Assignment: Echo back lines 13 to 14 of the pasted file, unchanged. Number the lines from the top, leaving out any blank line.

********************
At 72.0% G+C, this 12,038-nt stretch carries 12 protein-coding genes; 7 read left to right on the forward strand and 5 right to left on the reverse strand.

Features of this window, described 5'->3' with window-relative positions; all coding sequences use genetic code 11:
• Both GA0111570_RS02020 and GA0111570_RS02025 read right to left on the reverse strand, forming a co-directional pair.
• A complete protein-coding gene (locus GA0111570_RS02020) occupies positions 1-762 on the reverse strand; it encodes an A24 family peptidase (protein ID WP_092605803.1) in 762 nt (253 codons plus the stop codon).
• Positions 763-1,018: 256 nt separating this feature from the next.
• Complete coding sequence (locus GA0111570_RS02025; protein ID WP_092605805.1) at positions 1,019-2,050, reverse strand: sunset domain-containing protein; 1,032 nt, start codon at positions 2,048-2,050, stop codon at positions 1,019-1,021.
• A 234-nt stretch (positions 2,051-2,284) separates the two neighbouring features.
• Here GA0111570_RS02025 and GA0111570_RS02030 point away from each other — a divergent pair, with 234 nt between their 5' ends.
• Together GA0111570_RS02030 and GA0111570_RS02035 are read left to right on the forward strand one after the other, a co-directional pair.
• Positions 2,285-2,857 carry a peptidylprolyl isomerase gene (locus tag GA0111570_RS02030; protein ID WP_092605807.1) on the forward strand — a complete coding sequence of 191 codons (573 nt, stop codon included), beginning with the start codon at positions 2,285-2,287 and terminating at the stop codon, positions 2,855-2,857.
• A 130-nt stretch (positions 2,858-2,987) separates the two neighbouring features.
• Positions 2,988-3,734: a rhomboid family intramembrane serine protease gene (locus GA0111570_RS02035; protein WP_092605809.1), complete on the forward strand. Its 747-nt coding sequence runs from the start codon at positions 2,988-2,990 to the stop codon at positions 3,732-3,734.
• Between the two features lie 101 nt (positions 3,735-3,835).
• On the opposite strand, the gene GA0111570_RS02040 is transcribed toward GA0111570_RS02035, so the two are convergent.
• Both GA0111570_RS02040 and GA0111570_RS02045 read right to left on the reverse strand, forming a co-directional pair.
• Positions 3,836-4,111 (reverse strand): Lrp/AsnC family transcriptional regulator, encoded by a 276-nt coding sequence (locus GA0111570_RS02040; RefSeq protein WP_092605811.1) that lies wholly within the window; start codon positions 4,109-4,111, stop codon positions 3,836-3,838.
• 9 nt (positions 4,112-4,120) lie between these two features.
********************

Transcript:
• Between the two features lie 101 nt (positions 3,735-3,835).
• On the opposite strand, the gene GA0111570_RS02040 is transcribed toward GA0111570_RS02035, so the two are convergent.